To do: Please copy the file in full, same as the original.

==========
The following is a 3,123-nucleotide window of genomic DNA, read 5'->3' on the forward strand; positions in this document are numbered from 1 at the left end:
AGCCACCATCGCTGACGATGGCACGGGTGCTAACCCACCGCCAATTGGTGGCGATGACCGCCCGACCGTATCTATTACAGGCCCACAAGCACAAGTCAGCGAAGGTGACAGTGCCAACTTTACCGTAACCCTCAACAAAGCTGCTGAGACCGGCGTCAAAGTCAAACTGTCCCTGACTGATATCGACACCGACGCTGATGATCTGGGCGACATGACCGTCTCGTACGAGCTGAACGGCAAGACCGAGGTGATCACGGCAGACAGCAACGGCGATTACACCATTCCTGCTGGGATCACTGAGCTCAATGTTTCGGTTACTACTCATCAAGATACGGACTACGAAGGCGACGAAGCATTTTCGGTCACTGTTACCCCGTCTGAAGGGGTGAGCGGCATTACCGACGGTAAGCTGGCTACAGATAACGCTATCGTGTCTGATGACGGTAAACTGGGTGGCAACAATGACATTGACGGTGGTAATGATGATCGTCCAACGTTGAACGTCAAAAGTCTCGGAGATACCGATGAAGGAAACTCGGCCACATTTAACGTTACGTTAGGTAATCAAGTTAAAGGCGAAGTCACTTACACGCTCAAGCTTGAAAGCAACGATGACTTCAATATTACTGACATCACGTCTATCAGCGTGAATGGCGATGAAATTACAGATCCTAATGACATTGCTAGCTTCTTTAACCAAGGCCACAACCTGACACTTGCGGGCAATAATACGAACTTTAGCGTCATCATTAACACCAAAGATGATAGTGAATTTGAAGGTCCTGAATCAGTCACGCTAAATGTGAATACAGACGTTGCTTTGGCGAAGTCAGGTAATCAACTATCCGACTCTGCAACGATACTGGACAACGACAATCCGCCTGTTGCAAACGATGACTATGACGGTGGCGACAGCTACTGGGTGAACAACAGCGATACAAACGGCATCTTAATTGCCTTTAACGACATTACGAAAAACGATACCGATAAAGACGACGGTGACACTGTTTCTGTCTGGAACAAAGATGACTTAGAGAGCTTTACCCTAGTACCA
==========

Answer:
The following is a 3,123-nucleotide window of genomic DNA, read 5'->3' on the forward strand; positions in this document are numbered from 1 at the left end:
AGCCACCATCGCTGACGATGGCACGGGTGCTAACCCACCGCCAATTGGTGGCGATGACCGCCCGACCGTATCTATTACAGGCCCACAAGCACAAGTCAGCGAAGGTGACAGTGCCAACTTTACCGTAACCCTCAACAAAGCTGCTGAGACCGGCGTCAAAGTCAAACTGTCCCTGACTGATATCGACACCGACGCTGATGATCTGGGCGACATGACCGTCTCGTACGAGCTGAACGGCAAGACCGAGGTGATCACGGCAGACAGCAACGGCGATTACACCATTCCTGCTGGGATCACTGAGCTCAATGTTTCGGTTACTACTCATCAAGATACGGACTACGAAGGCGACGAAGCATTTTCGGTCACTGTTACCCCGTCTGAAGGGGTGAGCGGCATTACCGACGGTAAGCTGGCTACAGATAACGCTATCGTGTCTGATGACGGTAAACTGGGTGGCAACAATGACATTGACGGTGGTAATGATGATCGTCCAACGTTGAACGTCAAAAGTCTCGGAGATACCGATGAAGGAAACTCGGCCACATTTAACGTTACGTTAGGTAATCAAGTTAAAGGCGAAGTCACTTACACGCTCAAGCTTGAAAGCAACGATGACTTCAATATTACTGACATCACGTCTATCAGCGTGAATGGCGATGAAATTACAGATCCTAATGACATTGCTAGCTTCTTTAACCAAGGCCACAACCTGACACTTGCGGGCAATAATACGAACTTTAGCGTCATCATTAACACCAAAGATGATAGTGAATTTGAAGGTCCTGAATCAGTCACGCTAAATGTGAATACAGACGTTGCTTTGGCGAAGTCAGGTAATCAACTATCCGACTCTGCAACGATACTGGACAACGACAATCCGCCTGTTGCAAACGATGACTATGACGGTGGCGACAGCTACTGGGTGAACAACAGCGATACAAACGGCATCTTAATTGCCTTTAACGACATTACGAAAAACGATACCGATAAAGACGACGGTGACACTGTTTCTGTCTGGAACAAAGATGACTTAGAGAGCTTTACCCTAGTACCA